Senators triple FAA software program's funds

Transportation Department

Senators recently approved a 215 percent budget increase for a major software acquisition program of the Federal Aviation Administration even though an inspector general described the project as a high-risk investment.

The Senate's version of the fiscal 2004 Transportation, Treasury and General Government Appropriations bill includes $223.5 million for the FAA's En Route Automation Program (ERAM). That's more than triple the $71 million spent on the project in fiscal 2003.

ERAM is designed to replace hardware and software systems that have monitored high-altitude aircraft through the National Airspace System for more than 30 years. Scheduled for deployment in 27 facilities by 2010, ERAM has an estimated total cost of $2.1 billion.

The Transportation Department's inspector general began auditing ERAM in mid-September and had already issued a Sept. 10 report that criticized the FAA's major modernization programs, including ERAM, for high costs and developmental delays.

Senators approved the ERAM increase despite the Appropriations Committee's disappointment that the FAA's budget request "provides insufficient details for a program of this importance and magnitude."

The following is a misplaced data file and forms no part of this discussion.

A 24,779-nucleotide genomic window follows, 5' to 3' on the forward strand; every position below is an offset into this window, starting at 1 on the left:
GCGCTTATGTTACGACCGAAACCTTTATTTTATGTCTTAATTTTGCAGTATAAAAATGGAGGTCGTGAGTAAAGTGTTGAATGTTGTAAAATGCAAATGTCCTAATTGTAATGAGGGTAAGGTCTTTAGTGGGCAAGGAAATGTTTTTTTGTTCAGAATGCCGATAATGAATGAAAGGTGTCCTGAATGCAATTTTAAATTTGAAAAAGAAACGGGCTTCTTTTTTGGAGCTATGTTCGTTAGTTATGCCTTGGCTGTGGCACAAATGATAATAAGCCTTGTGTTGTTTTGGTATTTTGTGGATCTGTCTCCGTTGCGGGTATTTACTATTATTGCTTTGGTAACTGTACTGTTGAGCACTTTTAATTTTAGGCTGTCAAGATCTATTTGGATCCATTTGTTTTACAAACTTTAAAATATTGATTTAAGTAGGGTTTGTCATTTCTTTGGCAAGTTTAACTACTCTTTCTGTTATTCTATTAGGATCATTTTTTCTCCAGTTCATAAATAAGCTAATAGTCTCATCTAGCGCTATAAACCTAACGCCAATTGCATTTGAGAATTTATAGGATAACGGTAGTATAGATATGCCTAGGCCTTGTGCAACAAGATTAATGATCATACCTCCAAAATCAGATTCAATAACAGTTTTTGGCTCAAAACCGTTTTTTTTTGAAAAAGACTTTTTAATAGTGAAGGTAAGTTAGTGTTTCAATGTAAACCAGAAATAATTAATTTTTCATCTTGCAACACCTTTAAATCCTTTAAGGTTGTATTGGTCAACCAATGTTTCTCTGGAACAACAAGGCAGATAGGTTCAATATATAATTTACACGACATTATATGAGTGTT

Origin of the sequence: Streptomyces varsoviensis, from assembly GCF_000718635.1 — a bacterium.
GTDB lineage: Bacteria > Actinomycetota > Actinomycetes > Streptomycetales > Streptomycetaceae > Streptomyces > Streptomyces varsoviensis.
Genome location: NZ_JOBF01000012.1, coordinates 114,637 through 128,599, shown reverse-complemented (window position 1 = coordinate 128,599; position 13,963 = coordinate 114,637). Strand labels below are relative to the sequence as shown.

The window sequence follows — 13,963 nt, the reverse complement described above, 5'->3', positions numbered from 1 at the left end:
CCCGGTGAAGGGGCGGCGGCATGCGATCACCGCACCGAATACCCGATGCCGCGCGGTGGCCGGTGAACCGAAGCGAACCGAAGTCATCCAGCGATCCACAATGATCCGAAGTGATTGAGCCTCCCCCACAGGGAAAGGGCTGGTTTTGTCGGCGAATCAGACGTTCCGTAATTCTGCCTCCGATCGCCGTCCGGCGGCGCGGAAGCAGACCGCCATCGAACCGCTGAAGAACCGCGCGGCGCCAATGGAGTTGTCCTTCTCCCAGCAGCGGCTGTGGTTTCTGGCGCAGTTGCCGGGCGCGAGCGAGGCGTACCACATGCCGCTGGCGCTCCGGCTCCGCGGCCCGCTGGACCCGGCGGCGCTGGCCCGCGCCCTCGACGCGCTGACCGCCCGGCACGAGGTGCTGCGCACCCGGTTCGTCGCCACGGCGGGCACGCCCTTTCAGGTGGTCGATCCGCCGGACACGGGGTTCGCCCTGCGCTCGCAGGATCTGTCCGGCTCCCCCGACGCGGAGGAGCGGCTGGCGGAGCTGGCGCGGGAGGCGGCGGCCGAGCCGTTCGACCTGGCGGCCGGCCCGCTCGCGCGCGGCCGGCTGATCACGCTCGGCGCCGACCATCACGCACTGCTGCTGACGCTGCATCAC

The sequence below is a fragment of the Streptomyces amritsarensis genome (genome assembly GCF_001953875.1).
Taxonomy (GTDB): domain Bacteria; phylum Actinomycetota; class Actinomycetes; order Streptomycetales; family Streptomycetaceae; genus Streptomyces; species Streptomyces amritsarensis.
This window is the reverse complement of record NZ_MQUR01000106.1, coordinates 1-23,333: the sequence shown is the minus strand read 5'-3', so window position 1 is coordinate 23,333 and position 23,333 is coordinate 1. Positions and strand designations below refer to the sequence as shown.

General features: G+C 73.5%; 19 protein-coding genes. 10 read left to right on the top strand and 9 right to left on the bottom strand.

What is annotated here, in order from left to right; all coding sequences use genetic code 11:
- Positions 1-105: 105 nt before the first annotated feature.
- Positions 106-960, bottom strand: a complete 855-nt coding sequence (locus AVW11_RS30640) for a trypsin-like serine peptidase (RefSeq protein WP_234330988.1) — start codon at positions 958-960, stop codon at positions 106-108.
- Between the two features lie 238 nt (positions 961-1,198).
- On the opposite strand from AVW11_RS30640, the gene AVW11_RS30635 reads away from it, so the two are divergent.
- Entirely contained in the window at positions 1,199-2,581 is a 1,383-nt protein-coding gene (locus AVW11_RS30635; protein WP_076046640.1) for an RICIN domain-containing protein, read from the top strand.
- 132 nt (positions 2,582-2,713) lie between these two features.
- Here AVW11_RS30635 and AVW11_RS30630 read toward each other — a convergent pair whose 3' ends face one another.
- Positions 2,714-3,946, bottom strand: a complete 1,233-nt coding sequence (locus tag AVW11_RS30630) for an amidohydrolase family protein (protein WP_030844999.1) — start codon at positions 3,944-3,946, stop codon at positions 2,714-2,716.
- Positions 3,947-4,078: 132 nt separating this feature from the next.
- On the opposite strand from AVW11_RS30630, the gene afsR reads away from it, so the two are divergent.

As a condition of funding, the committee requested that the agency include a detailed explanation of specific ERAM tasks and the associated costs for each within the fiscal 2005 budget.

In its report, the committee pointed out "the potential for dramatic cost escalation if the program is not managed effectively" and cited the FAA's "traditional difficulty with complex, software-related acquisition programs."

ERAM is one of several high-cost FAA projects intended to modernize the air traffic control system. They include the Wide Area Augmentation System, the Standard Terminal Automation Replacement System and the Next-Generation Air/Ground Communication program.

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